The return of the South Pole sled dogs: with Amundsen’s and Mawson’s Antarctic expeditions is Tahan’s new book, in which she focuses on the 39 sled dogs who survived and returned from Antarctica after their involvement in the King Edward VII Land Eastern expedition, work at the Framheim Base Camp and the conquest of the South Pole. This book is, therefore, presented as a follow-up volume to the previous one, offering complementary historical information about the rest of the sled dogs’ lives and how they were regarded by the Norwegian and Australian expedition members, as well as the other people who came into contact with them. In this new book, Tahan’s tone has changed somewhat: the emotional and personal touch that treated sled dogs as domestic pets has been lessened.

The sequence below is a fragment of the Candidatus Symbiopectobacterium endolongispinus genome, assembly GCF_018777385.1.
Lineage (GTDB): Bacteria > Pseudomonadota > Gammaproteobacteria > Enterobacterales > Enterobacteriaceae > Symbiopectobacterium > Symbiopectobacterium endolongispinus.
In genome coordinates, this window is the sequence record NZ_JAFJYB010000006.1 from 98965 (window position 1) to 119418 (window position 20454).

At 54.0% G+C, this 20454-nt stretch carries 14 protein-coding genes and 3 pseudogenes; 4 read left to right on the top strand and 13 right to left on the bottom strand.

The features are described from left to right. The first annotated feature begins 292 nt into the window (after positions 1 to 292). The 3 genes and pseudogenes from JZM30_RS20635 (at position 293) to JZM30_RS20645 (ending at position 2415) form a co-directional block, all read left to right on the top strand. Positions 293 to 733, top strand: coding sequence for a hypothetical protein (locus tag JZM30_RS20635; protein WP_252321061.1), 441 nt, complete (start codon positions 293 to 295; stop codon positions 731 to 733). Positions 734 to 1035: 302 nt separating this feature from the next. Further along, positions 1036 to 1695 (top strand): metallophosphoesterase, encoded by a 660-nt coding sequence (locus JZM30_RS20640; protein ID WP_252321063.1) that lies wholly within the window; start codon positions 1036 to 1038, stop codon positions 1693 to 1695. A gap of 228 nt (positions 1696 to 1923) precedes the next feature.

As each book is focused on a different time period, each can be enjoyed on its own. However, for the reader to fully appreciate the scope and depth of the author’s work, both titles should be read. Tahan has painstakingly pieced together a detailed account of each of Amundsen’s sled dogs from newspaper reports, telegrams, letters and diaries, museums, exhibitions, as well as visits to Antarctica, Argentina, Australia, Norway and elsewhere, and from personal interviews with descendants of Arctic and Antarctic explorers.